ECONOMICS

Economics of investment

On the next two pages, we look at the economics of an investment in wind energy from the point of view of society as a whole, as economists typically do. We do not account for environmental benefits, we shall do that later. We do not look at financing or taxation. These items vary enormously from one country to the other, but they do not make any nation richer or poorer: they only serve to redistribute income. What society gets in return for investment in wind energy is pollution-free electricity; let us find out how much that costs.

If you are a private investor in wind energy you can still use our calculations - pre tax, that is: Generally speaking, investments which have a high rate of return before tax will have an even higher rate of return after taxes. This is a surprise to most people. The reason is, however, that depreciation regulations for all sorts of business tend to be very favourable in most countries. With rapid tax depreciation you get a higher return on your investment, because you are allowed to deduct the loss of value of your asset faster than it actually loses it value. This is nothing special for wind turbines. It is true for all sorts of business investment.

Once again, do note, that our calculations in real terms omit financing and taxes. As a prudent investor, you would probably want to plan your cash flow to make sure you can pay your debts. This you obviously have to calculate in money terms, i.e. in nominal terms.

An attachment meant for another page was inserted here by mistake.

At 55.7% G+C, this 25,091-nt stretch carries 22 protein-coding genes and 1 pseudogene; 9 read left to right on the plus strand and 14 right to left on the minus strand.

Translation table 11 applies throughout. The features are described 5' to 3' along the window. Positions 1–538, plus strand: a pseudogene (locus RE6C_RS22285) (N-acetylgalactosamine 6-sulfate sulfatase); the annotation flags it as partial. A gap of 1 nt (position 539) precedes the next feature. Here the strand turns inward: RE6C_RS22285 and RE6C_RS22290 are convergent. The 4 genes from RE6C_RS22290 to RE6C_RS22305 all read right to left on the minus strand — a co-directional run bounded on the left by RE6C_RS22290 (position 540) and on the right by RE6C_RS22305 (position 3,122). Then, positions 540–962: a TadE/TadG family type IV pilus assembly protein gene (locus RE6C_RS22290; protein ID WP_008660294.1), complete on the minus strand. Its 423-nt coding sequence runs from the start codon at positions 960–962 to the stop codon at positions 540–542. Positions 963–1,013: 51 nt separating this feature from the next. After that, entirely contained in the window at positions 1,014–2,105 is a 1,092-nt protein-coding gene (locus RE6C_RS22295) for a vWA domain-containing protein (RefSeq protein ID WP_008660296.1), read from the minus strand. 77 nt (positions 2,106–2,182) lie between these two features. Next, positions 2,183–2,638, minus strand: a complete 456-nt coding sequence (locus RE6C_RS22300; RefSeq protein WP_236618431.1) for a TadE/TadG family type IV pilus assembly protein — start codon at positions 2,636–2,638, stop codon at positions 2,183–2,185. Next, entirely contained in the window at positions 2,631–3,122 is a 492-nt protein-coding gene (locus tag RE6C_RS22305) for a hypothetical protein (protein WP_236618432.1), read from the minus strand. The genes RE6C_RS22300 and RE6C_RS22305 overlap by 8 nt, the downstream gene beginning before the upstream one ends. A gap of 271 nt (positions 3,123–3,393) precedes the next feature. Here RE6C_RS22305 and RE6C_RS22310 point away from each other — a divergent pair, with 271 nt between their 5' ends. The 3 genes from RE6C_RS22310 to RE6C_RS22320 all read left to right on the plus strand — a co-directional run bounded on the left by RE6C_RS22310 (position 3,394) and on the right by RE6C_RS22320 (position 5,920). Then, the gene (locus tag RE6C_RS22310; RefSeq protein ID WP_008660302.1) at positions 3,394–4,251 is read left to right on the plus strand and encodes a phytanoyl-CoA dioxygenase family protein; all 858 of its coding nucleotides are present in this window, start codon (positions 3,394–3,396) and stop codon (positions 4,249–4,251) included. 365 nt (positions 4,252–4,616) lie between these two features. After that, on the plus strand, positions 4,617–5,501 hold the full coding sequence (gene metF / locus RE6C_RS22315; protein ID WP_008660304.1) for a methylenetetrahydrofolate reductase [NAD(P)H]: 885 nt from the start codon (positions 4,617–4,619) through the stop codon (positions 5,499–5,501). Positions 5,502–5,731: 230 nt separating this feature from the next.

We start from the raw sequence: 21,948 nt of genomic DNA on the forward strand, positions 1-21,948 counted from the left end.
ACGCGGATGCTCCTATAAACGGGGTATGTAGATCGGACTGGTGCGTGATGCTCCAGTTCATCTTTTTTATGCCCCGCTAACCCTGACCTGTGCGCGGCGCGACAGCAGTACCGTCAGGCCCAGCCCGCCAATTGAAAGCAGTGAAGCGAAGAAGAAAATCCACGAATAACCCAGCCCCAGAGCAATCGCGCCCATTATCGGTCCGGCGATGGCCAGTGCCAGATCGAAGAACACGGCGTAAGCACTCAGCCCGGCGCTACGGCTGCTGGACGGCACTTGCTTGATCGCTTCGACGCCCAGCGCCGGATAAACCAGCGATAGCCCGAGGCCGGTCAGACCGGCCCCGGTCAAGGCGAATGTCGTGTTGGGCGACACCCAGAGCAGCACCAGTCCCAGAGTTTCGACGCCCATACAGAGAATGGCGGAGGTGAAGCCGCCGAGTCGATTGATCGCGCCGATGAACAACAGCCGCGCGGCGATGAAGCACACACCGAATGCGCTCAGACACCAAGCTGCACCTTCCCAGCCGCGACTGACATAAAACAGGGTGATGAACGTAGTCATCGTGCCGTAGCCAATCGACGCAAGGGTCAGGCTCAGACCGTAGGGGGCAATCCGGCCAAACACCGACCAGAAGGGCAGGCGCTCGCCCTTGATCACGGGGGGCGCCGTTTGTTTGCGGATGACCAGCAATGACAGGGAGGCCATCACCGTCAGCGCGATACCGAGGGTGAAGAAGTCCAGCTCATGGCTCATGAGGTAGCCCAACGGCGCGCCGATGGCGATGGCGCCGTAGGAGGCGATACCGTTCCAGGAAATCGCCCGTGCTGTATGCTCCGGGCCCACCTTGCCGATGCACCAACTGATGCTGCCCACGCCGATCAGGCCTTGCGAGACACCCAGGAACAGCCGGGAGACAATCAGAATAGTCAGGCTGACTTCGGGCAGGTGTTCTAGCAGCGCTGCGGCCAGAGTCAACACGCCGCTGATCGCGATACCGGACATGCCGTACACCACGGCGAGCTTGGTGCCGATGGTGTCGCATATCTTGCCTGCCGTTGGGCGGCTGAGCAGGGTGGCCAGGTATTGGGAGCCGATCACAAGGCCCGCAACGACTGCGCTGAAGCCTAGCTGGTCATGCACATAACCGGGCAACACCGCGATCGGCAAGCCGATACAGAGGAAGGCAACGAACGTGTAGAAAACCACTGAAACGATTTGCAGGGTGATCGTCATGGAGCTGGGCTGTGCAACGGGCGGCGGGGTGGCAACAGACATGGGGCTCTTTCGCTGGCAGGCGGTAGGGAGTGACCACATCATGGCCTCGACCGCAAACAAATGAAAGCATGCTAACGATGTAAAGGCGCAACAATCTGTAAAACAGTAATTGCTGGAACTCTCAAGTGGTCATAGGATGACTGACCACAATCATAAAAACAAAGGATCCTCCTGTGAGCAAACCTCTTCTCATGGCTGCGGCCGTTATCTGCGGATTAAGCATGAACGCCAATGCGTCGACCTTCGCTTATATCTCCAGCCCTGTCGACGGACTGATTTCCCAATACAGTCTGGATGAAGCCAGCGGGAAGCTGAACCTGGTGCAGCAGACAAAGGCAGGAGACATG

With any investment, you pay something now to get something else later. We assume that a dollar in your pocket today is more valuable to you than a dollar tomorrow. The reason is that you could invest that dollar somewhere or put it into a bank account and earn interest on it.

To tell the difference between today's and tomorrow's dollars, the interest rate is used. If we do that, 1 euro a year from now is worth 1/(1+r) to you today. r is the interest rate, for example 5% per year. Thus 1 euro a year from now is worth 1/1.05 = 0.9523 euros today. 1 euro 2 years from now is worth 1/(1.05*1.05) = 0.9070 and so forth.

But what about inflation? To deal with that we shall simply only work with euros which have the same purchasing power as a euro does today. Economists call that working with real values, instead of nominal ones.

An investment in a wind turbine gives you a real return, i.e. electricity, and not just a financial (cash) return. This is important, because if you expect some general inflation of prices during the next 20 years, you may expect electricity prices to follow the same trend.

Likewise, we would expect operation and maintenance costs to follow roughly the same price trend as electricity. If we expect all prices to move in parallel (with the same growth rates) over the next 20 years, then we can do our calculations quite simply: We do not need to adjust or calculations for inflation, we simply do all of our calculations in the price level of our base year, i.e. the year of our investment.

In other words, when we work with real values, we work with money which represent a fixed amount of purchasing power.

Since we are studying the real rate of return (profitability) of wind energy, we have to use the real rate of interest, i.e. the interest rate minus the expected rate of inflation. If both rates are high, say, above 10%, you cannot really subtract the percentages, you should divide like this (1+r)/(1+i) but let's not make this into a course in economics.

Typical real rates of interest for calculation purposes these days are in the vicinity of 5% per annum or so. You may say that in countries like Western Europe you could even go down to 3%. Some people have a very high demand for profitability, so they might wish to use a higher real rate of interest, say, 7%. Using the bank rate of interest is nonsense, unless you then do nominal calculations, i.e. add price changes everywhere, including to the price of electricity.